Jewish wedding (Illustrative).
(photo credit: WIKIMEDIA)
A woman who alleged her father disinherited her for marrying a Jewish man lost her appeal in a New Jersey court.
The father’s “alleged discriminatory motive does not provide a basis to set aside the will,” the state appeals court ruled Friday in upholding a lower-court decision, according to The Wall Street Journal.
Stacy Wolin had argued, along with her daughters, that the will left by her father, Kenneth Jameson, was invalid because it was the “product of religious discrimination.”
After Wolin began dating Marc Wolin in college, her parents allegedly “forbade her from talking, socializing, and having any contact with him because he was Jewish,” according to the ruling. Jameson allegedly told Marc Wolin that he and his wife “would not attend the wedding because they would never endorse their daughter marrying a Jew.”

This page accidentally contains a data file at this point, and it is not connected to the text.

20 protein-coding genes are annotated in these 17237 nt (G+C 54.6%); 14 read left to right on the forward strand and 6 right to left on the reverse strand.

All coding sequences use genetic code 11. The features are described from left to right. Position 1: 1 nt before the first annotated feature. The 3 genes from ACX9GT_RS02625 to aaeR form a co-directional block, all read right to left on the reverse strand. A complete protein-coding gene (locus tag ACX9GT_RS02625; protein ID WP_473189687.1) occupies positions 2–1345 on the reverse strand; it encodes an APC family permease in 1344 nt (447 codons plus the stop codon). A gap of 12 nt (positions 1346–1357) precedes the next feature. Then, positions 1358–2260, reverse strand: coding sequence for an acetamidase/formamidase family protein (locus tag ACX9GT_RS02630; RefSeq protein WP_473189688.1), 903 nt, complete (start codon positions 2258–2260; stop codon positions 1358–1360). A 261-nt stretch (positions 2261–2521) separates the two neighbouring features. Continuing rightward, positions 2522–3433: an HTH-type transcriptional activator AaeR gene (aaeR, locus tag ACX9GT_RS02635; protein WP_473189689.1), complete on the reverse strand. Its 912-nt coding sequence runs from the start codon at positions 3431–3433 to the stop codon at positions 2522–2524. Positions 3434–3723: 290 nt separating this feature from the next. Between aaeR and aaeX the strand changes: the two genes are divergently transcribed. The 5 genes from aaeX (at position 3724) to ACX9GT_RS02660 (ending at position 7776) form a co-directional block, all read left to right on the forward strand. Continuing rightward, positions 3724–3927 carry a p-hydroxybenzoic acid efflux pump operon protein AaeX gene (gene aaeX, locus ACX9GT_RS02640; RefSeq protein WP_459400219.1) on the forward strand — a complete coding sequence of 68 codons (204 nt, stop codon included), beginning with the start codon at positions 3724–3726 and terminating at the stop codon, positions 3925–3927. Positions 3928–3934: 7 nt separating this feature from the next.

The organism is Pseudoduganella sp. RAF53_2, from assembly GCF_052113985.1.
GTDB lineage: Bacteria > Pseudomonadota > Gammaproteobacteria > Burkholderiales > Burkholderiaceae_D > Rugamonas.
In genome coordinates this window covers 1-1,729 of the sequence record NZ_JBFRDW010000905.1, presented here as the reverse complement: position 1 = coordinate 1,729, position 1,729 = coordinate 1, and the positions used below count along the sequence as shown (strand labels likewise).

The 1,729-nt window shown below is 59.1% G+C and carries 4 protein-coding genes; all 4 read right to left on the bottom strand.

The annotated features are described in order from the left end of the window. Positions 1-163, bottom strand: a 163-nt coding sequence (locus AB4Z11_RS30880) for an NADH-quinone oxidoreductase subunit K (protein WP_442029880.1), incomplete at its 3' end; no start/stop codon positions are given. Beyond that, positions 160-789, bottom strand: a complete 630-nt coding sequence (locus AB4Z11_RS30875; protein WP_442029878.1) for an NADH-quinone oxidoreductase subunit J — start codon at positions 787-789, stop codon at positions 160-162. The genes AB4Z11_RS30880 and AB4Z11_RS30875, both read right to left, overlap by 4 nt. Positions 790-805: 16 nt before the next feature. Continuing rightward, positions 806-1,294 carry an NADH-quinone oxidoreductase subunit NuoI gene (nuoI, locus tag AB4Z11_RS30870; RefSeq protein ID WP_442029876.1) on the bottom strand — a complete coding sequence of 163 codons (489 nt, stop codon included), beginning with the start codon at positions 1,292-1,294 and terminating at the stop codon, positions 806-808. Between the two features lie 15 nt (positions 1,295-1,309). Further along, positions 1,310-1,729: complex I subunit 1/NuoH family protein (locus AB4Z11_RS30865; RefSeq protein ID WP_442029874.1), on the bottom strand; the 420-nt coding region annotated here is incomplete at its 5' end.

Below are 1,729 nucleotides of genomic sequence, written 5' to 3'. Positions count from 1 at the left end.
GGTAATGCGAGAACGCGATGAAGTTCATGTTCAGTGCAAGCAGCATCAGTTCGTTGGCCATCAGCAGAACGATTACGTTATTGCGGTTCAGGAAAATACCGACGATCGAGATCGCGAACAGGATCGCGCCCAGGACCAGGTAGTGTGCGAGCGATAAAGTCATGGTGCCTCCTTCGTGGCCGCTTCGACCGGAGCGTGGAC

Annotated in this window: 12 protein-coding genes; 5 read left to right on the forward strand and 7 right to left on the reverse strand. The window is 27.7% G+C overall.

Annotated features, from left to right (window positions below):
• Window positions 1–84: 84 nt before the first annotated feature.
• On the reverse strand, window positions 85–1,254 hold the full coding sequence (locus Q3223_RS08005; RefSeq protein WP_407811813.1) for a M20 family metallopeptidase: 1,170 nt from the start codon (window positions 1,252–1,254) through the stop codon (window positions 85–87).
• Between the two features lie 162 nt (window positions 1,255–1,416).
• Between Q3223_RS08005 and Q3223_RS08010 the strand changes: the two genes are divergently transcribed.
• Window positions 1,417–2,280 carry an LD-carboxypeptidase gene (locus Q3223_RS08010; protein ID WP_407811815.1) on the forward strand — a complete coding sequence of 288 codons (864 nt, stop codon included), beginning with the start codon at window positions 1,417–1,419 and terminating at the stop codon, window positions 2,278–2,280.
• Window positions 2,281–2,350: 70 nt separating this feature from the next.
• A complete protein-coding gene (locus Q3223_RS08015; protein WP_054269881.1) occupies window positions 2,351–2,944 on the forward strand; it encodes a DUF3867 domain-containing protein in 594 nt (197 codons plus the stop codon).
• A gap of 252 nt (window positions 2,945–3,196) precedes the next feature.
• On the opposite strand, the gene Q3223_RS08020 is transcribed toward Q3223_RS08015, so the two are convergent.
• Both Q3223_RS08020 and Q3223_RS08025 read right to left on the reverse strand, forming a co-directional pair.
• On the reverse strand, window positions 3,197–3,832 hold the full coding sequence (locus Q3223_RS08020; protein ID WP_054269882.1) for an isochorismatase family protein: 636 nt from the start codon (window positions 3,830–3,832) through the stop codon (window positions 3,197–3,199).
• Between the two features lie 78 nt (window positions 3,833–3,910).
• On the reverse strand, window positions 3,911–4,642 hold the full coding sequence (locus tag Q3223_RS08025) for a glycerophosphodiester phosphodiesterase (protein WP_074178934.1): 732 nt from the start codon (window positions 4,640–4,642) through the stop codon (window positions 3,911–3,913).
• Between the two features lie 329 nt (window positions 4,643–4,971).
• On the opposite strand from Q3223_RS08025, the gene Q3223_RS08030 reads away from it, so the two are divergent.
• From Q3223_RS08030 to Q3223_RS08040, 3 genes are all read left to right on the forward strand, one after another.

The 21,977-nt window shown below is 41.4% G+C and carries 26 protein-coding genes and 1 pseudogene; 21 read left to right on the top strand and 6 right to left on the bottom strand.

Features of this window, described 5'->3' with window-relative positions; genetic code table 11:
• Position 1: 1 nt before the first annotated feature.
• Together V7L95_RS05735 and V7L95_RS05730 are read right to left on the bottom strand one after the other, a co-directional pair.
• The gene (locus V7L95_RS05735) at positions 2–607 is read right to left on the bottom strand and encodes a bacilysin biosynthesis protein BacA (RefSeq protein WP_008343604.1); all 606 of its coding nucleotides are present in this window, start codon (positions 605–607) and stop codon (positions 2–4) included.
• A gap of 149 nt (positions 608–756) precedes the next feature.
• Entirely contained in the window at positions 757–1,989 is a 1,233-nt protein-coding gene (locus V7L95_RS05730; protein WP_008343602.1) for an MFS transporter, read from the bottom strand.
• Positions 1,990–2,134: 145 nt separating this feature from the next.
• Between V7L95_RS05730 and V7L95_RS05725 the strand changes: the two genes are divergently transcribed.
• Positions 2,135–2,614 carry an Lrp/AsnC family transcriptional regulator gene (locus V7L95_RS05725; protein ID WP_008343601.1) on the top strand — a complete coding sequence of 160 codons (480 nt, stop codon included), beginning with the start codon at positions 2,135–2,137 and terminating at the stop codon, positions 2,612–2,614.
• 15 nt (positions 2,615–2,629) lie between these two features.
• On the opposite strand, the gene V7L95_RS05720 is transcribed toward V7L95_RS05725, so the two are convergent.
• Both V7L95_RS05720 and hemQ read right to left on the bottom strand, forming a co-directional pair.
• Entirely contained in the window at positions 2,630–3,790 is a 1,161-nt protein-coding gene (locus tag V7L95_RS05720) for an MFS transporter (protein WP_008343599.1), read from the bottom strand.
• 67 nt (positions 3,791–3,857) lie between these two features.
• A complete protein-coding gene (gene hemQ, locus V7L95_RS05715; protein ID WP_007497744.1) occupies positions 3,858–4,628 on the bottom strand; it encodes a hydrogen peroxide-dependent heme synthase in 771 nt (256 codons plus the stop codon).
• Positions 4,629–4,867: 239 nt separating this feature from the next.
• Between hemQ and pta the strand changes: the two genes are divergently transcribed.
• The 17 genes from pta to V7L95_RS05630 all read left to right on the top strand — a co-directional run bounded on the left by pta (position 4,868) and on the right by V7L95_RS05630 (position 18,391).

Jameson, who died in 2014 at 81, left his estate to a nonprofit that serves people with developmental disabilities, according to The Associated Press.
In its opinion, the appeals court cited a 19th-century judicial precedent that held courts must uphold a will even if it is “contrary to the principles of justice and humanity” and is “shockingly unnatural and extremely unfair.”
Wolin also argued that the will should be set aside because it contained libelous criticisms of her. But the libel claim was barred by the “litigation privilege,” which protects statements made in connection with judicial proceedings, according to The Wall Street Journal.
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